I’d rather live in a place where capitalists work themselves to death on the weekends, than a place where authoritarians put them to death on weekdays.

  70. wreckage

    We also need to understand that, if we left it to profit-seeking business people – and their public-policy consultants, economists – they’d gradually turn every aspect of our lives into a marketplace

    Or to put it another way, we would eventually have specialized and sophisticated goods and services delivered for every possible need; but only should we choose to avail ourselves of them.

    The market leaves you the choice of putting any given aspect of your life beyond its reach; as such it is far less grasping or greedy than government or ideology.

  71. Does the Pope get overtime?

    He certainly has to work on Sundays. Every priest does.

    Most priests take Mondays off as their ‘weekend’.

  72. dover_beach

    Just compare Gittins to the Catechism; chalk and (blue) cheese. Thanks, Philippa.

  73. JC

    We also need to understand that, if we left it to profit-seeking business people – and their public-policy consultants, economists – they’d gradually turn every aspect of our lives into a marketplace

    He’s absolutely insane. Gittins works for a firm which forgot the profit motive and they’re on the verge of folding, or at least folding those parts of the business which forgot how to make a dollar…. ie the masthead Gittins works for.

  74. No wukkas, Dover. Thank the people who wrote it.

    Gittins is what happens when religiously-inclined people stop going to church, forget their common sense, and start trying to be groovy social workers instead.

    The Greens are the logical extension of this trend – all piety and sentiment, but no reason.

  75. “Anyone who didnʼt know before the global financial crisis must surely know now that if you let businesses do whatever they want in their search for greater profits, the system will run off the rails and cause horrific injuries. So we do have to ensure profit‑obsessed businesses work within government‑imposed guardrails designed to protect them and us from their greedy excesses.”

    Which completely ignores the interventionist policies of the US Government that precipitated the bloody mess. The GFC wasn’t a failure of markets, it was a prime example of why we should limit the role government plays in them.

  76. dover_beach

    Philippa, the Catechism is a treasure, without a doubt. I think them (and Him) every day. And what you say of the Greens is true of many others as well.

  77. Peewhit

    Phillipa, priests are the same as the rest of us who are , not self employed necessarily, but more self energised, and I am still searching for the correct word, and do what the job demands of them rather than what they have to do to keep the job. Their belief is the driver rather than our common social ideas.

  78. 2dogs

    What about Muslims, Jews, seventh day Adventists, seventh day baptists and concerned brethren? They don’t worship on Sunday, but are forced to miss out from weekend shopping if you prevent Sunday trading. Culturally insensitive bastard, Gitnis!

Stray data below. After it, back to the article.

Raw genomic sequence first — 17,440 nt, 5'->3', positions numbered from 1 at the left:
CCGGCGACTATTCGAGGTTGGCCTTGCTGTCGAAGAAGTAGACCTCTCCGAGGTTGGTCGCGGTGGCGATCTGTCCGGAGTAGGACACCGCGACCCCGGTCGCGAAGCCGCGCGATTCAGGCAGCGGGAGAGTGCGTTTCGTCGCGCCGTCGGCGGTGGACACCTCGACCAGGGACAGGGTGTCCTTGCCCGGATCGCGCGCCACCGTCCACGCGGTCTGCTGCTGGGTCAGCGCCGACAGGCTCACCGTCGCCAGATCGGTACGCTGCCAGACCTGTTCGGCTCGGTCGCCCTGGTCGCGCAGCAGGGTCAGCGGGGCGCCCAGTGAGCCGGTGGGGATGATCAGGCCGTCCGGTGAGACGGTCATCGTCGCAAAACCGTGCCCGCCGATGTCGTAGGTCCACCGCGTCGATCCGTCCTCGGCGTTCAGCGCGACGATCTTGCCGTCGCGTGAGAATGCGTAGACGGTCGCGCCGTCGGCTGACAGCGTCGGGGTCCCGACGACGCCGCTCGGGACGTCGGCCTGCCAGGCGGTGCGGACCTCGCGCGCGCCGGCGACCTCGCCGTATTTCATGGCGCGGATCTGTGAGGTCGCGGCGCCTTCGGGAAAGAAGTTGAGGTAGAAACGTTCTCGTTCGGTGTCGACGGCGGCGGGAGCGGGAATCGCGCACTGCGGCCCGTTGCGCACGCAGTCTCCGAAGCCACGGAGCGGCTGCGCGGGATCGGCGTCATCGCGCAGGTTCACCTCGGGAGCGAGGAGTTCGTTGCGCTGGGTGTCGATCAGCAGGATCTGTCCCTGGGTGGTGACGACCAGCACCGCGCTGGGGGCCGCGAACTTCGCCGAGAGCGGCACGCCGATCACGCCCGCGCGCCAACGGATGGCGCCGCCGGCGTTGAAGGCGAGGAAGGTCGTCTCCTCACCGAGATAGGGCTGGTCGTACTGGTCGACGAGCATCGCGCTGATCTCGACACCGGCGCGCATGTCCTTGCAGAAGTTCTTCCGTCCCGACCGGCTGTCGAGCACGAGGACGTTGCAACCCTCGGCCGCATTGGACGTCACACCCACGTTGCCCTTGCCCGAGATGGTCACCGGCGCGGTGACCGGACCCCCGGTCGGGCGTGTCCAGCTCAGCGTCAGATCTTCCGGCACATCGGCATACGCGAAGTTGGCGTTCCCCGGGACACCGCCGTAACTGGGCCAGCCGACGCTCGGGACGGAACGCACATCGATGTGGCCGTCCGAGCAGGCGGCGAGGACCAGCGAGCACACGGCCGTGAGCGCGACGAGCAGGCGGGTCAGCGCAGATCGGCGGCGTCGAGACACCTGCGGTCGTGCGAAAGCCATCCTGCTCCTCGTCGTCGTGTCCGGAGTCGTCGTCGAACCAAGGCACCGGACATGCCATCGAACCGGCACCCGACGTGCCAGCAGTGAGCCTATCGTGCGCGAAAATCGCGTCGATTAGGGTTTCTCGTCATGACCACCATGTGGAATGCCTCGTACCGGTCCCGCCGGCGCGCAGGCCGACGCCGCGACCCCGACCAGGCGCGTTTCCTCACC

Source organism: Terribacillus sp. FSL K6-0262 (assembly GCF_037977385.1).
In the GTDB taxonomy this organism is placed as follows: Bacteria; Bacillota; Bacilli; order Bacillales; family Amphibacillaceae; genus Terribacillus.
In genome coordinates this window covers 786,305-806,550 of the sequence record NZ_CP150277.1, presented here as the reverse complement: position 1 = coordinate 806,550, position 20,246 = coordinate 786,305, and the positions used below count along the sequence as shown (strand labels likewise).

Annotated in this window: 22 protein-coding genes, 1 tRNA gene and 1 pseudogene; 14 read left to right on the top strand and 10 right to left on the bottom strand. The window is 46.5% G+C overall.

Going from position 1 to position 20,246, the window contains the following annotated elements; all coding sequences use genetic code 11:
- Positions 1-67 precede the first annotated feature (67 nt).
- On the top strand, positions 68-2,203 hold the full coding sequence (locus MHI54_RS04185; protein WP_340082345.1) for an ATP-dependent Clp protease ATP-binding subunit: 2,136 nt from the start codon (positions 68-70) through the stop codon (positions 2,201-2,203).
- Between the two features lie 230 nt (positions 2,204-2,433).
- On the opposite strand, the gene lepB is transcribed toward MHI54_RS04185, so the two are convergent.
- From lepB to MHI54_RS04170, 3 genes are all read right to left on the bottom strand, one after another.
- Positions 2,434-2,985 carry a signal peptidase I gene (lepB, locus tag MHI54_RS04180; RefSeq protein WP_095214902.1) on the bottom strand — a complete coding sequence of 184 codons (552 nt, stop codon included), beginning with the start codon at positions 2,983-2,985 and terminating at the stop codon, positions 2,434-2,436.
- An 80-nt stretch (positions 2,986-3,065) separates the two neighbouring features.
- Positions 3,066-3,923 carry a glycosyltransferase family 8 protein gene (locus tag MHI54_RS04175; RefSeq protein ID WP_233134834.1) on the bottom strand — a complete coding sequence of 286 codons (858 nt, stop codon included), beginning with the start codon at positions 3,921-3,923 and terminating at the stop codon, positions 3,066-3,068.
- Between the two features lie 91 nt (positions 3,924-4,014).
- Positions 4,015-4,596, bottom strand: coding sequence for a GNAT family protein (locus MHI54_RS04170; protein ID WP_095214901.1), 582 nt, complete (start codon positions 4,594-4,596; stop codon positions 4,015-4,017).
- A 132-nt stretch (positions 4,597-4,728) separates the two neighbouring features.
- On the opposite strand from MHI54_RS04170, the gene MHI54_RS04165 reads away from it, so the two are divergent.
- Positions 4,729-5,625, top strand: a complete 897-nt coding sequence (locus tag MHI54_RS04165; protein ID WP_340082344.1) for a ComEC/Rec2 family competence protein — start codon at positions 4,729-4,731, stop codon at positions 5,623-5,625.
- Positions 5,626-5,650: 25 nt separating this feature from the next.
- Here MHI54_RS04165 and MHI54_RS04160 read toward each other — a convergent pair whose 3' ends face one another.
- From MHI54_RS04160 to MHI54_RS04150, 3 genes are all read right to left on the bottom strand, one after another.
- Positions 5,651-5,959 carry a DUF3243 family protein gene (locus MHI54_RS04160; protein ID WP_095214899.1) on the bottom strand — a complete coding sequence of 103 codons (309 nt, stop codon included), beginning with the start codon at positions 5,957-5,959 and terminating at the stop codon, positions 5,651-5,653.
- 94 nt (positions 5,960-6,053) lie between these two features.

Abetz needs to take this angle against penalty rates. I’m envisaging he could give individuals their own choice of calendar from which their penalty rates are determined. e.g. For a muslim, Sunday for the purposes of penalty rate calculations occurs on Friday. The text of the award itself could otherwise be left unchanged.

  79. Tel

    “freedom obsessed libertarians”
    “sex obsessed newlyweds”
    “generosity obsessed charities”
    “power obsessed politicians”

    Readership obsessed newspapers.

  80. .

    Which completely ignores the interventionist policies of the US Government that precipitated the bloody mess. The GFC wasn’t a failure of markets, it was a prime example of why we should limit the role government plays in them.

    Correct, compare laissez faire little Australia compared to the compromised, politicised US mortgage market.

  81. Paridell

    The heading of Gittins’ piece was actually “Why we can’t give business free rein” (not reign).

    At least that’s how it reads now.

  82. Crossie

    … for exchange is an admirable transaction, in which the two contracting parties always both gain;

    Gittens writes on economics yet fails to grasp a concept as basic as this.

    … notion that people who strive to provide outputs for consumers are somehow inherently greedy

    Gittens obviously never watches any of the pawn shop programs where they point out over and over that something is worth only as much as someone is prepared to pay for it.

    Anyone who didnʼt know before the global financial crisis must surely know now that if you let businesses do whatever they want in their search for greater profits, the system will run off the rails and cause horrific injuries.

    Successful trade had gone on since tribal societies and yet it all grinds to a halt once we start putting a thumb on the scales and Ross does not see a connection. All I can do is share my head.

  83. sdfc

    Correct, compare laissez faire little Australia compared to the compromised, politicised US mortgage market.

    If you think we don’t have a household debt problem you’re dreaming.